2) Non REM sleep consists of three stages of sleep each deeper than the previous one.

contd.,

Arunachala Siva.   

Subramanian.R

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Re: Sleep and Recuperation -
« Reply #10 on: December 26, 2015, 12:35:10 PM »
There are four stages in sleep: The first is the non-REM sleep which consists of the three stages which occur
immediately after you may go to sleep:

1) Transition to sleep is the first which lasts for about five minutes in which your eyes move slowly
under the eyelids and muscle activity slows down and you can be easily awakened in this state.

2) Light sleep is the next stage in which your eye movement stops, heart rate  slows up and the body
temperature decreases.  This stage lasts for about 10 to 25 minutes.

3) The next is deep sleep state, which may last for about 30 to 40 minutes. In this stage of sleep,
your brain waves are extremely slow.  The blood flow is directed away from your brain and towards
your muscles, restoring physical energy.

4)  The final is the REM SLEEP, which occurs 70 to 90 minutes after you go to sleep where dreaming
occurs. This may last for 20 to 30 minutes. Here your eyes move rapidly, breathing becomes shallow
and heart rate and blood pressure increase. Also during this stage, your arm and leg muscles are
paralyzed.

contd.,

Arunachala Siva.     

   

Subramanian.R

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Re: Sleep and Recuperation -
« Reply #11 on: December 27, 2015, 02:17:57 PM »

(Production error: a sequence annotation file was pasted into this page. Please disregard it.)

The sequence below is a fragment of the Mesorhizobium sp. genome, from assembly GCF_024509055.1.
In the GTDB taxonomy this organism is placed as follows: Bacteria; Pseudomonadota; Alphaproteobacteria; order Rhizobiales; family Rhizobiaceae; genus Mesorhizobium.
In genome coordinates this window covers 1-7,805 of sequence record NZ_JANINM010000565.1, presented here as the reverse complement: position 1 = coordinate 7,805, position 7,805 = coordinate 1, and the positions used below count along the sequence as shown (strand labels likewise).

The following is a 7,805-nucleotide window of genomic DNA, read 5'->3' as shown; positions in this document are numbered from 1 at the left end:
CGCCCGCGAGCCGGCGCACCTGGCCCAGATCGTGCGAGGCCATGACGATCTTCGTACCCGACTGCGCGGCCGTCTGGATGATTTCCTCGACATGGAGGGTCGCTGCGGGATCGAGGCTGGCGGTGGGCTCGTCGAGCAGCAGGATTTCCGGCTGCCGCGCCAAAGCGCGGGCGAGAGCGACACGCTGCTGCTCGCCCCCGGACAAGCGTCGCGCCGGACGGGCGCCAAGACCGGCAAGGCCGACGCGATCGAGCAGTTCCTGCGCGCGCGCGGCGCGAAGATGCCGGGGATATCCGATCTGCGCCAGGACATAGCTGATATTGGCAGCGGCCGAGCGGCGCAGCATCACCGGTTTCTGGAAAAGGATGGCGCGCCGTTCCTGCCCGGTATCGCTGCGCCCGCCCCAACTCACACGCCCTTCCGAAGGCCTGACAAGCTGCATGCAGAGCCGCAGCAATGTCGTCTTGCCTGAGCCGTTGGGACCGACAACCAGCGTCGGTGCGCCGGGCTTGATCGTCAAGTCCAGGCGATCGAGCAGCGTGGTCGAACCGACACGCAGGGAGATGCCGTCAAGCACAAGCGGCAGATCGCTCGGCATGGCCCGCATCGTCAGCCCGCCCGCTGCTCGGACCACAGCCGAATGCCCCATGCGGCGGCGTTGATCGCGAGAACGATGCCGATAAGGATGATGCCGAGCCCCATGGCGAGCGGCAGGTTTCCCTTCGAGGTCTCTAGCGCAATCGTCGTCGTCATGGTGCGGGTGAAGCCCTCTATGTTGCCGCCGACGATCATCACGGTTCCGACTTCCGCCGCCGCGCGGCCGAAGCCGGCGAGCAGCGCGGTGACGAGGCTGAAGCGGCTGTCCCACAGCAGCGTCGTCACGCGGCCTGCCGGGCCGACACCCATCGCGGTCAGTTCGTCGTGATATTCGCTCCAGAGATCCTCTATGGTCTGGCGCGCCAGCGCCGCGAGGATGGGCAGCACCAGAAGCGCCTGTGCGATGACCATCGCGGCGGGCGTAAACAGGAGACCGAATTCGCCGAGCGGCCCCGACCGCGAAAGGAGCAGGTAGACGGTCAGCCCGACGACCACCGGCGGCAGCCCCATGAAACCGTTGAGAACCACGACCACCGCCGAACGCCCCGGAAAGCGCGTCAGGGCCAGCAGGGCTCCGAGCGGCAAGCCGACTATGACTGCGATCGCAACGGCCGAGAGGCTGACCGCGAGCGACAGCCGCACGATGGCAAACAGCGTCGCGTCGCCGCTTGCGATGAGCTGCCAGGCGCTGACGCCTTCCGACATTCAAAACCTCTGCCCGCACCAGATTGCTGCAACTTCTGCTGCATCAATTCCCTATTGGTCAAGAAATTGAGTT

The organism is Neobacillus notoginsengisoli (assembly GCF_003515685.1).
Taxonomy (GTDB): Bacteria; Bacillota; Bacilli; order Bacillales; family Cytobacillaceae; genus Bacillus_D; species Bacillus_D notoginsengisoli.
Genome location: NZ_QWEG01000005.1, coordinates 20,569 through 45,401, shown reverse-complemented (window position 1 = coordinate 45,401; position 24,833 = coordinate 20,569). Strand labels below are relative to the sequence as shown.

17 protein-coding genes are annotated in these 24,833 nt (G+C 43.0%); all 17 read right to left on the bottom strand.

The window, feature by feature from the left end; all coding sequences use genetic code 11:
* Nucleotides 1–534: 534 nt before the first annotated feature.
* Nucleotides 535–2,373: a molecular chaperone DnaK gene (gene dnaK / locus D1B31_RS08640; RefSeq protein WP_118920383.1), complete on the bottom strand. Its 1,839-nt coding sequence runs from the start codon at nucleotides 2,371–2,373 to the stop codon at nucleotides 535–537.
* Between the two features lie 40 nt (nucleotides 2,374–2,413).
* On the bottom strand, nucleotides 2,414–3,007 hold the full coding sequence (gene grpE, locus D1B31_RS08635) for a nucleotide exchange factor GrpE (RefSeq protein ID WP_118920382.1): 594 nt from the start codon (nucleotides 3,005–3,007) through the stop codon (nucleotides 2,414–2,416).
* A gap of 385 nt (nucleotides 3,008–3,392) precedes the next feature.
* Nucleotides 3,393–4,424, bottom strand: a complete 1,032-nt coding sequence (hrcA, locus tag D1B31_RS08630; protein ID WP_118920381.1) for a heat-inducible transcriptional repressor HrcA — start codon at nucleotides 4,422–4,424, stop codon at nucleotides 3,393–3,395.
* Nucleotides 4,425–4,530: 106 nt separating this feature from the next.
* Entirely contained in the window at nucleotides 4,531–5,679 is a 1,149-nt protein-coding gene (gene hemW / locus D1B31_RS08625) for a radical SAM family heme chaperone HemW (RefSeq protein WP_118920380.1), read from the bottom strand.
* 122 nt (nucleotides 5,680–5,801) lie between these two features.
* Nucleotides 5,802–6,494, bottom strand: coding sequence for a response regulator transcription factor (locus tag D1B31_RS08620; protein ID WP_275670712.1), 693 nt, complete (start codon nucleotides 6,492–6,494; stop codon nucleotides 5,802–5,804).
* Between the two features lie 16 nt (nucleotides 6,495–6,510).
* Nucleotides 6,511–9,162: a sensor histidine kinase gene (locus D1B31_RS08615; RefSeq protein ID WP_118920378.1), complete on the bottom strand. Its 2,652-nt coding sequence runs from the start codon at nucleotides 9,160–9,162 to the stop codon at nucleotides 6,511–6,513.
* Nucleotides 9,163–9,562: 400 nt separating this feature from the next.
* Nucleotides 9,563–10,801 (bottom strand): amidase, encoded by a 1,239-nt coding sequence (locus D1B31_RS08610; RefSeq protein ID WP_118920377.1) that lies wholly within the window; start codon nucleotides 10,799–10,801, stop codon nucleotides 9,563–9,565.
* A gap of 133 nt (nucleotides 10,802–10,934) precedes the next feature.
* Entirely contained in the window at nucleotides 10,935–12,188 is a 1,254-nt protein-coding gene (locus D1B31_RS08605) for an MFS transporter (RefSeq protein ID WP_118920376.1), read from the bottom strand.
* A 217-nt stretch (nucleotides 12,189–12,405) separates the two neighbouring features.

Thus each sleep cycle lasts for 90 to 100 minutes and one may have four or five cycles in a night's
sleep. The amount of time one spends in each stage of sleep changes as the night progresses.
For example, most deep sleep occurs in the first half of the night.  Later in the night, your REM
sleep stages become longer, alternating with Stage 2 light sleep.  However much one may sleep,
the deep sleep in the sleep cycle offers benefits to the sleeper.

However, deep sleep and REM sleep are particularly important.  A normal adult spends approximately
50% of total sleep time in Stage 2 light sleep, 20% in REM sleep, and 30% in the remaining stages,
including deep sleep.  Deep sleep is a time when the body repairs itself and builds up energy for the
day ahead.  It plays a major role in maintaining your health, stimulating growth and development,
repairing muscles and tissues, and boosting your immune system.  In order to wake up energized
and refreshed, getting quality deep sleep is essential.  Just as deep sleep renews the body, REM sleep
renews the mind by playing a key role in learning and memory.  As we age, we experience changes in
sleeping patterns, but our total sleep needs the same. 

Having thus understood the importance and mechanism of sleep, we should try to develop healthy
sleeping habits so as to enjoy good health and happiness.

concluded.

Arunachala Siva.